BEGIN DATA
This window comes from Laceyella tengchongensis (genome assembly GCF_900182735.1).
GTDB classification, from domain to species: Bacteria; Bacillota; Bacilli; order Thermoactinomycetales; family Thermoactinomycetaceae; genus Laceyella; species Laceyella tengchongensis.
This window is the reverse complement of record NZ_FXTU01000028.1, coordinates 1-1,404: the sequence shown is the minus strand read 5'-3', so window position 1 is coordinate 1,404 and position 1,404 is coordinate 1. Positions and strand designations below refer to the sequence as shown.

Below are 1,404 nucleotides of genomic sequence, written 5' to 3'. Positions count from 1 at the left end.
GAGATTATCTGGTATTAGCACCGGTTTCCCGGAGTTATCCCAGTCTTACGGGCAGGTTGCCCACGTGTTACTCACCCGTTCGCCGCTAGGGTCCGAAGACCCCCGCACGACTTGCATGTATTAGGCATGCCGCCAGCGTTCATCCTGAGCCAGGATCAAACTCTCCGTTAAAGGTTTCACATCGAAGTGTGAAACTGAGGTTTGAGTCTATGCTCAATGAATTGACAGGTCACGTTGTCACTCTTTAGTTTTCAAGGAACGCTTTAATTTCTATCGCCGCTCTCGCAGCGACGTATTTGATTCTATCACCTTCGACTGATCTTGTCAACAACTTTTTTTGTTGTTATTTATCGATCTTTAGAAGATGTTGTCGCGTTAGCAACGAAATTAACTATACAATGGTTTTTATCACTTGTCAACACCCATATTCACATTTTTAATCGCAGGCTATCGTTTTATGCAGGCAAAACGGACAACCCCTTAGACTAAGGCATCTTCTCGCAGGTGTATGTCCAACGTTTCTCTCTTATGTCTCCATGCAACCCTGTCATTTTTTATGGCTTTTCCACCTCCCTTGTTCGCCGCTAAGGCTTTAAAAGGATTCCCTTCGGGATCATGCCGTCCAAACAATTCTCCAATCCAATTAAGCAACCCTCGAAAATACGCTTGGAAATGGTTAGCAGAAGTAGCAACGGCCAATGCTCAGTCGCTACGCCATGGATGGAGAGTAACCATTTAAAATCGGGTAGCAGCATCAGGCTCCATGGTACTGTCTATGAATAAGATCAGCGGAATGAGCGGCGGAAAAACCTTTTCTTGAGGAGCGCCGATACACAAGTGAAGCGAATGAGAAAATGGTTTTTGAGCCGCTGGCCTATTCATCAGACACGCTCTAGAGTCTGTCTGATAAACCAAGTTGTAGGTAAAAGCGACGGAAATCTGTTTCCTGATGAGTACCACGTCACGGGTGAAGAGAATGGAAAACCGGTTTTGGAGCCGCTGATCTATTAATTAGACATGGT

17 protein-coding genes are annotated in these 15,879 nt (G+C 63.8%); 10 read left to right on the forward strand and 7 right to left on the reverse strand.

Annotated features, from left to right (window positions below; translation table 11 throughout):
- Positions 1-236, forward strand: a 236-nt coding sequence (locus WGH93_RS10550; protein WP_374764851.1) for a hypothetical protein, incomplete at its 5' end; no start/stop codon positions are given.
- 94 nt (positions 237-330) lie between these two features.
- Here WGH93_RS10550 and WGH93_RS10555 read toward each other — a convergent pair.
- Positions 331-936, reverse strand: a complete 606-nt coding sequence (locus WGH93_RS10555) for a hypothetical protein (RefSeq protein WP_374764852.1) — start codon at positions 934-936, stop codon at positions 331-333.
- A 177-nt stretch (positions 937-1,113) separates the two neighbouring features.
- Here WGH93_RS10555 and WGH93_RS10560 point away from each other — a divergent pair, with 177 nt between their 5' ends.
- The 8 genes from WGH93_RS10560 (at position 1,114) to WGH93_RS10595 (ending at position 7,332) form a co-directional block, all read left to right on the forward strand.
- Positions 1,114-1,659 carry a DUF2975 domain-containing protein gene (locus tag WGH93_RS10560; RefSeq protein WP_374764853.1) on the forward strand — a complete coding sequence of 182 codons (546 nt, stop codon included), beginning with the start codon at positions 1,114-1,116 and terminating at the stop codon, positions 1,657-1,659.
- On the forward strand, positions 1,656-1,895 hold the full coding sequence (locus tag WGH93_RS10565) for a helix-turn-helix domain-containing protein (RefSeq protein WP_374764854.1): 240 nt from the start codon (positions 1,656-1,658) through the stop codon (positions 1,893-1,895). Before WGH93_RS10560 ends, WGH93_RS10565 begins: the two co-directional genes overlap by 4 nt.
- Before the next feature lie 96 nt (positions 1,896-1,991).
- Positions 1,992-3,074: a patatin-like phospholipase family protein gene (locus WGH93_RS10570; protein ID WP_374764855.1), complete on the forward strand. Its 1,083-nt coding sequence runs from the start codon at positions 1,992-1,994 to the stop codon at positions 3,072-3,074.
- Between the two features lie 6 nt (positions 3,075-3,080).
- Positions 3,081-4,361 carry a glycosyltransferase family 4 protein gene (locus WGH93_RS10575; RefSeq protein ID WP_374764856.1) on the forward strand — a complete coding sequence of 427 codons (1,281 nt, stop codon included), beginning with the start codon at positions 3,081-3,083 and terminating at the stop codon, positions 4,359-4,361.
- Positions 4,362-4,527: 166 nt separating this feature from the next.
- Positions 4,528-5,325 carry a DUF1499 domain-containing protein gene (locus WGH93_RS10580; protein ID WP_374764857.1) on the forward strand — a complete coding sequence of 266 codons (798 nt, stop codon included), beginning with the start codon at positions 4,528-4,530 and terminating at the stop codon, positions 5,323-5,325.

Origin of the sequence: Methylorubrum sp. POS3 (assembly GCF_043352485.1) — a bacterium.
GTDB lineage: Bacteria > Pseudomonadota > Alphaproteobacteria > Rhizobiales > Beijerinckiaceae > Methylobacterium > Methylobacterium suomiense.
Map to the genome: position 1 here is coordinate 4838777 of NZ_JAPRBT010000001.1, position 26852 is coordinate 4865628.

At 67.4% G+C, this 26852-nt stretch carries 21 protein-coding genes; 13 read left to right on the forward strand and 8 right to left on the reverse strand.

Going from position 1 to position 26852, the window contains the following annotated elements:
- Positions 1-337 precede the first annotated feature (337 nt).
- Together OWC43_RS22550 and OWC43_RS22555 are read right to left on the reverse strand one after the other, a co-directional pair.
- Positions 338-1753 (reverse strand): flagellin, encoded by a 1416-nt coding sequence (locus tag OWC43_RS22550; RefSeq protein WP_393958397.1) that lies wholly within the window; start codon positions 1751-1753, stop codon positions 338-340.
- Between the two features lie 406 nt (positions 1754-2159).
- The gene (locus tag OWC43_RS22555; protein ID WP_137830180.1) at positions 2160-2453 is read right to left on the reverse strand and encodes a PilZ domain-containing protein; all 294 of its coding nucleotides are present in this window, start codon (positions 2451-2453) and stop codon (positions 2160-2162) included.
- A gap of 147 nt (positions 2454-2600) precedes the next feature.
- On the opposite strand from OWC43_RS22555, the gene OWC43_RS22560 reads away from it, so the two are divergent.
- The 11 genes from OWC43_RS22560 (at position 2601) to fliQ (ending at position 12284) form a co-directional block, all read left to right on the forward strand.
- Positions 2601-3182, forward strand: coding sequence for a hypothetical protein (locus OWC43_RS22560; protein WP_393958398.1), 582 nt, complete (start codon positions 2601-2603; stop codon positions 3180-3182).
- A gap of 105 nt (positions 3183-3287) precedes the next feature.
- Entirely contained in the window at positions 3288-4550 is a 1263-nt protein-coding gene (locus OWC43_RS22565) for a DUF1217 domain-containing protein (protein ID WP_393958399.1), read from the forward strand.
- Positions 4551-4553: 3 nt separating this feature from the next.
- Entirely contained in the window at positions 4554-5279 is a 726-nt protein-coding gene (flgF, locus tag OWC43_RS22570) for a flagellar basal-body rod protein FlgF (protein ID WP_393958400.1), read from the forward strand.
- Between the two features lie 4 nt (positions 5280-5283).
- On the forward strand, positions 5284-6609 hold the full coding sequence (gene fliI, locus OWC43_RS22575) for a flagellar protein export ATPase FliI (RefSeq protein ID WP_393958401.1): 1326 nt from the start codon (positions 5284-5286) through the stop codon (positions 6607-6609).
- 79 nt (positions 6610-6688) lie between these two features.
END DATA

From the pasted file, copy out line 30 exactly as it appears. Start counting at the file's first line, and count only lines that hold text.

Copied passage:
- Positions 338-1753 (reverse strand): flagellin, encoded by a 1416-nt coding sequence (locus tag OWC43_RS22550; RefSeq protein WP_393958397.1) that lies wholly within the window; start codon positions 1751-1753, stop codon positions 338-340.